The U.S. Centers for Medicare & Medicaid Services (CMS) and the U.S. Centers for Disease Control and Prevention (CDC), have revised their previous guidance for visitors accessing nursing homes, including service providers such as hospices. The availability of vaccines was a key factor in the update.
The agencies now indicate that facilities can allow ”responsible indoor visitation” at all times and for all residents, regardless of vaccination status of the resident or visitor, unless certain scenarios arise that would limit visitation.
“CMS recognizes the psychological, emotional and physical toll that prolonged isolation and separation from family have taken on nursing home residents, and their families,” said CMS Chief Medical Officer Lee Fleisher, M.D., “That is why, now that millions of vaccines have been administered to nursing home residents and staff, and the number of COVID cases in nursing homes has dropped significantly, CMS is updating its visitation guidance to bring more families together safely.”
Scenarios that could limit visitation include the following according to CMS:
- Unvaccinated residents, if the COVID-19 county positivity rate is greater than 10% and less than 70% of residents in the facility are fully vaccinated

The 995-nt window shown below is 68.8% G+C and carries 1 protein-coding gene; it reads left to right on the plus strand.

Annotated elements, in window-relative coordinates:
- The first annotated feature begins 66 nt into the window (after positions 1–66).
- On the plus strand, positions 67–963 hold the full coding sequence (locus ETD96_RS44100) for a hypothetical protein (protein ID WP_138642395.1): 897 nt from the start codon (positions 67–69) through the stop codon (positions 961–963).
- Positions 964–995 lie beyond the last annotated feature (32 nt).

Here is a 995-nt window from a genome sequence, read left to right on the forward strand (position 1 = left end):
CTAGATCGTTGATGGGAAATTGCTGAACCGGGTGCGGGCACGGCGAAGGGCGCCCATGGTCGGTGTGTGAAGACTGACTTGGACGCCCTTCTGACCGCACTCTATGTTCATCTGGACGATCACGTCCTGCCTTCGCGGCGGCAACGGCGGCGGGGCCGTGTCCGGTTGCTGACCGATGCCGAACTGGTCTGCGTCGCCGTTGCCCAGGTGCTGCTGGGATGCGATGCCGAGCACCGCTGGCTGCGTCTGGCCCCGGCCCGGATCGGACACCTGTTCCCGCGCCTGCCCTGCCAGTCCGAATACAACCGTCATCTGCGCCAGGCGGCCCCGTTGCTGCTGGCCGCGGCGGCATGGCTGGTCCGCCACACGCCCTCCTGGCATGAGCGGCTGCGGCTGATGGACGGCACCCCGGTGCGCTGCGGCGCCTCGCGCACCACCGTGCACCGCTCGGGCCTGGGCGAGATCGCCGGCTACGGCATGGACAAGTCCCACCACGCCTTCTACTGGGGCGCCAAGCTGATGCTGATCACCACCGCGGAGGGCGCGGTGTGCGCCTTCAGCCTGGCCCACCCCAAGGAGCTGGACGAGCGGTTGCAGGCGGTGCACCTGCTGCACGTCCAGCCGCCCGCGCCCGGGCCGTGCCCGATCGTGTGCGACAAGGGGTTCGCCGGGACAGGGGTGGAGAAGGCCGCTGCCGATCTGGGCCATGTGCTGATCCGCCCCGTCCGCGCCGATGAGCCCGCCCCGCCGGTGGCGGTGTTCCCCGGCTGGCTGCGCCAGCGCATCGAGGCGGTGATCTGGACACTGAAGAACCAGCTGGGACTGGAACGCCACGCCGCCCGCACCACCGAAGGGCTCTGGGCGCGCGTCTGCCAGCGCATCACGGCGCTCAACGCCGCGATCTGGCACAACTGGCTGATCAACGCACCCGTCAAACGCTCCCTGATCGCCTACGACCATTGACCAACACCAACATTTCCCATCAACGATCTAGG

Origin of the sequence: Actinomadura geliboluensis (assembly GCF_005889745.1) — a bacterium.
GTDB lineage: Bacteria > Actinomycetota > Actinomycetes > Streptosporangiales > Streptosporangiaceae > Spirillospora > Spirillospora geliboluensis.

- Residents with confirmed COVID-19 infection, whether vaccinated or unvaccinated, until they have met the criteria to discontinue transmission-based precautions
- Residents in quarantine, whether vaccinated or unvaccinated, until they have met criteria for release from quarantine
The new guidance specifically indicates that facilities should permit “compassionate care” visits at all times, regardless of a resident’s vaccination status, the county’s COVID-19 positivity rate, or an outbreak. The agency defines compassionate care to include visits for a resident whose health has sharply declined or is experiencing a significant change in circumstances.
The agencies continue to recommend adherence to COVID-19 infection prevention protocols such as social distancing and conducting visits outdoors whenever possible.
“There is no substitute for an in-person visit, even in nursing homes that have gone to extraordinary lengths to support residents and find creative ways to keep them connected with loved ones throughout the pandemic,” said Katie Smith Sloan, president and CEO of LeadingAge. “COVID-19 vaccines are the most significant development of the pandemic. With today’s announcement, federal policy now reflects the real progress that has been made in vaccinating nursing home residents and staff.”